“We need to start with the recognition that most of the mixed migration is South-South rather than South-North.”
“The IPCR came online and made many of the debates that ministers and even leaders have been engaging in considerably more constructive, much more focused on the actual situation on the ground and not on mutual suspicions between participants.”
“We need to transition away from the lip service of partnership into actual partnership. For returns, it means providing people opportunity in their home countries… It also means aiding host countries or countries of origin mired by weak administrative capacities.”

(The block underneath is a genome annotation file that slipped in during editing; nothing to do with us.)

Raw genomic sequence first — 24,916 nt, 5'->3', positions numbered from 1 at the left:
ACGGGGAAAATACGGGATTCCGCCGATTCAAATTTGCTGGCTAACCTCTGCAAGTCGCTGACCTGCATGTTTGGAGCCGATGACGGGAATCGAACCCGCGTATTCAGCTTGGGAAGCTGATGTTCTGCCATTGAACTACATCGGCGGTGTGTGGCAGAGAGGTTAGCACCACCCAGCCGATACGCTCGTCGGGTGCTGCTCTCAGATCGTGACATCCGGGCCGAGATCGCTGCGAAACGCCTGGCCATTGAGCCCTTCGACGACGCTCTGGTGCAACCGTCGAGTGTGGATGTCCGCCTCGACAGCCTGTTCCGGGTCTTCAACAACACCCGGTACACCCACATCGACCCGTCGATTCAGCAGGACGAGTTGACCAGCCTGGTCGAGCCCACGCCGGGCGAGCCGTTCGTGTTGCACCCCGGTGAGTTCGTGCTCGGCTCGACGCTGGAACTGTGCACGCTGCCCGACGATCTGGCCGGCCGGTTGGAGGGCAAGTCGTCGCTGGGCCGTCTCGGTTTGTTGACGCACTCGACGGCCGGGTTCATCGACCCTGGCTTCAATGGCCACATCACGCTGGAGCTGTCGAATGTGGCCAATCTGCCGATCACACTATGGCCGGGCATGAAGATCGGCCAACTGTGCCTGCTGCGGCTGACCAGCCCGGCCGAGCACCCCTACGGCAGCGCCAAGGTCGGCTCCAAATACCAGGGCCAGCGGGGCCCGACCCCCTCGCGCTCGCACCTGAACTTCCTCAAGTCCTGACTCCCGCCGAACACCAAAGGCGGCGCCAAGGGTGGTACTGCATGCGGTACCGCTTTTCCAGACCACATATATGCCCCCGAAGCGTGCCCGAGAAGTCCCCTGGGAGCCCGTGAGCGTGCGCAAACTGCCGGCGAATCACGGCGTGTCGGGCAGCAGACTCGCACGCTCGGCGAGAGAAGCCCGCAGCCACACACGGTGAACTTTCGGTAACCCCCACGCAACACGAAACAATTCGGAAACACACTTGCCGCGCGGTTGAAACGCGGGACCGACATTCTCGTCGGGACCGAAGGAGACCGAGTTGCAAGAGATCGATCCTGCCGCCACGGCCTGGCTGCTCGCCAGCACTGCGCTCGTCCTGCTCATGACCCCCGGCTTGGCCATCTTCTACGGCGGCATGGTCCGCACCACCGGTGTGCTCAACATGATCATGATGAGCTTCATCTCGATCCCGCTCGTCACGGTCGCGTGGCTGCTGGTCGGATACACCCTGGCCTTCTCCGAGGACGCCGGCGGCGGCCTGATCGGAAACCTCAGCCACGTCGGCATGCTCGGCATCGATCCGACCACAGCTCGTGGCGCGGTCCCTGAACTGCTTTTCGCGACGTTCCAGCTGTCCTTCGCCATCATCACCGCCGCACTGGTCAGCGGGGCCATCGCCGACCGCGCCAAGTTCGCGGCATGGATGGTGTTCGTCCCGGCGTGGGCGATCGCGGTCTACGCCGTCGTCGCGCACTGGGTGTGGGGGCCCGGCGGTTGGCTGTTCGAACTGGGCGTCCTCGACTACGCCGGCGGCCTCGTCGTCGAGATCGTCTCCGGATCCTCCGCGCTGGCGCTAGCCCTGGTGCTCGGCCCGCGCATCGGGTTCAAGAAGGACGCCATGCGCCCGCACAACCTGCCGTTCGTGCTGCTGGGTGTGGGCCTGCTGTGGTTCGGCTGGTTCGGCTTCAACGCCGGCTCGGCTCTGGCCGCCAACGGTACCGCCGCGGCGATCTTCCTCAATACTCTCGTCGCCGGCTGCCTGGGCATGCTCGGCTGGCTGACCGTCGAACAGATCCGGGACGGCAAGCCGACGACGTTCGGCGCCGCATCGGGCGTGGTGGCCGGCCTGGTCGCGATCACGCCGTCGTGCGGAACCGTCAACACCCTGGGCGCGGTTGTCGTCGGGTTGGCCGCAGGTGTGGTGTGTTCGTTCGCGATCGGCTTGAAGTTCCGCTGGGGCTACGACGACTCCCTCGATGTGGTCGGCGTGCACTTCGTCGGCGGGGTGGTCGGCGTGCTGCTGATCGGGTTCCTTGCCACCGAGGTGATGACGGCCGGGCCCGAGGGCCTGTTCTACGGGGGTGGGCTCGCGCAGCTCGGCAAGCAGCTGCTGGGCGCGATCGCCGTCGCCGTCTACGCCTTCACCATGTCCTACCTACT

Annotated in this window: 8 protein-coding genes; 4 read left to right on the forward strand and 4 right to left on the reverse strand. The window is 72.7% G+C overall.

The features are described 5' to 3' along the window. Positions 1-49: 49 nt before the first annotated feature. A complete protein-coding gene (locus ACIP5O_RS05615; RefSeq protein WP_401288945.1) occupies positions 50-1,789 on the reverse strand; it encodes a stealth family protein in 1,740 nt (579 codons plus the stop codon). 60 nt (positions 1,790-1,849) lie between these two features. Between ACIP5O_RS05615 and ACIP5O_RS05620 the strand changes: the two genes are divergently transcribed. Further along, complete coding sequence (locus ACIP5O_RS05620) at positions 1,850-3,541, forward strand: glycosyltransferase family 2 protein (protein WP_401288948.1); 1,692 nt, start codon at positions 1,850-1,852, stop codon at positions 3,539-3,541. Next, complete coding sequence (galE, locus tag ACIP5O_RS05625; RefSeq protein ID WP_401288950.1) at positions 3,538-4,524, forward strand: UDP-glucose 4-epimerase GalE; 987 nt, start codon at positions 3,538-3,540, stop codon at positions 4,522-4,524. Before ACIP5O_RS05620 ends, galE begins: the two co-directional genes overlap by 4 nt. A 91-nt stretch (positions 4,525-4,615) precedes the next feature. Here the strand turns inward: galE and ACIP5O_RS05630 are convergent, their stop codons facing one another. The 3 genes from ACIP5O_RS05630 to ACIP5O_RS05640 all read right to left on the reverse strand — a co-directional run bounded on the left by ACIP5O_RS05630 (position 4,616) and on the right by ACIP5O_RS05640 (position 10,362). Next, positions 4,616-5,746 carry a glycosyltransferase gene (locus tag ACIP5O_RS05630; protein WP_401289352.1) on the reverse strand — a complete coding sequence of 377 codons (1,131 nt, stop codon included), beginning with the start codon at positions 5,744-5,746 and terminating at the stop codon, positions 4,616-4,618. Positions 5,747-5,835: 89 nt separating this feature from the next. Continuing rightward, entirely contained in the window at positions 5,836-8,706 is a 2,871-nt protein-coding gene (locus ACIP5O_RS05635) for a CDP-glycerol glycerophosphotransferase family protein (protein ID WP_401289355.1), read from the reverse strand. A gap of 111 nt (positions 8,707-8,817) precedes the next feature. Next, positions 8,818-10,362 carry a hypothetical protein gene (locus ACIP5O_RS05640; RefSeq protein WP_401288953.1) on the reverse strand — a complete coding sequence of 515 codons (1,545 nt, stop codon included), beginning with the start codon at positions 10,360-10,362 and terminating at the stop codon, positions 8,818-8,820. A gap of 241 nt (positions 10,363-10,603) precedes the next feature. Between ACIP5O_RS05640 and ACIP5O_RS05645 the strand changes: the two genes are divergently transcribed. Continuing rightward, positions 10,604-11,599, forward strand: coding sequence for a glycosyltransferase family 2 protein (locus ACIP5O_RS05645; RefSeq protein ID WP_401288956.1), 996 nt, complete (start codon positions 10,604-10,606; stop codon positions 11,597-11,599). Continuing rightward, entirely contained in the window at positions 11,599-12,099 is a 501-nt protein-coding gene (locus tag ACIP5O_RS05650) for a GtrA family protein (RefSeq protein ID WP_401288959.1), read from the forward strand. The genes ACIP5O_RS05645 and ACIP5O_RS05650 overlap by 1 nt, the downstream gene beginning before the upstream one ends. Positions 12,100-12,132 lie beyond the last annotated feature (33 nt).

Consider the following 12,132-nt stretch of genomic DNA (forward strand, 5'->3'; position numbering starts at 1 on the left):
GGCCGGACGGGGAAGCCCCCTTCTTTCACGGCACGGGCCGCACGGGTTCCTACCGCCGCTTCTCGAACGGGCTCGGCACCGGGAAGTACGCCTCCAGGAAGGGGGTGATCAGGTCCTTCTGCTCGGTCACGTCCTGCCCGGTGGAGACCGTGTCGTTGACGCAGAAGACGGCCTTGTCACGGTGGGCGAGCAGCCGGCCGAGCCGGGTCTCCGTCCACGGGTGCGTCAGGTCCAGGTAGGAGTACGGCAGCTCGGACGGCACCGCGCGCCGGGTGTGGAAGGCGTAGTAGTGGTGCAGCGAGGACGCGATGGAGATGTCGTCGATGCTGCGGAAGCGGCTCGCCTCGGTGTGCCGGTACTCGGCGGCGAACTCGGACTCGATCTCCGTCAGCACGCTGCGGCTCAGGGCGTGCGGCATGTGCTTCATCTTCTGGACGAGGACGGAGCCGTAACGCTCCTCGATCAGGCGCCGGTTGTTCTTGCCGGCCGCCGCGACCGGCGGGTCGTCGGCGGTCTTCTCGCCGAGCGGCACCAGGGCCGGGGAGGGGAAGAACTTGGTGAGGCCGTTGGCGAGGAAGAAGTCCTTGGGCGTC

“The debate on European strategic autonomy is healthy. It matters less what you think about European strategic autonomy than the fact that there is a debate on this issue. These confrontations are healthy because if we can decide together the ends that we want to reach, then we are better prepared to design external means to confront those together.”
“There has got to be international burden sharing. We all have the interest. At the same time, we all have our populations to convince – and that’s true everywhere – but we have to do it together and it has to work both ways.”
6 takeaways for re-imagining migration partnerships
By Caitlin Katsiaficas and Justyna Segeš Frelak
Consensus, concession and compromise – taking migration partnerships to the next level
By Martin Hofmann
Committing to partners, staying flexible on the issues
By Sarah Schlaeger and Marissa Weigle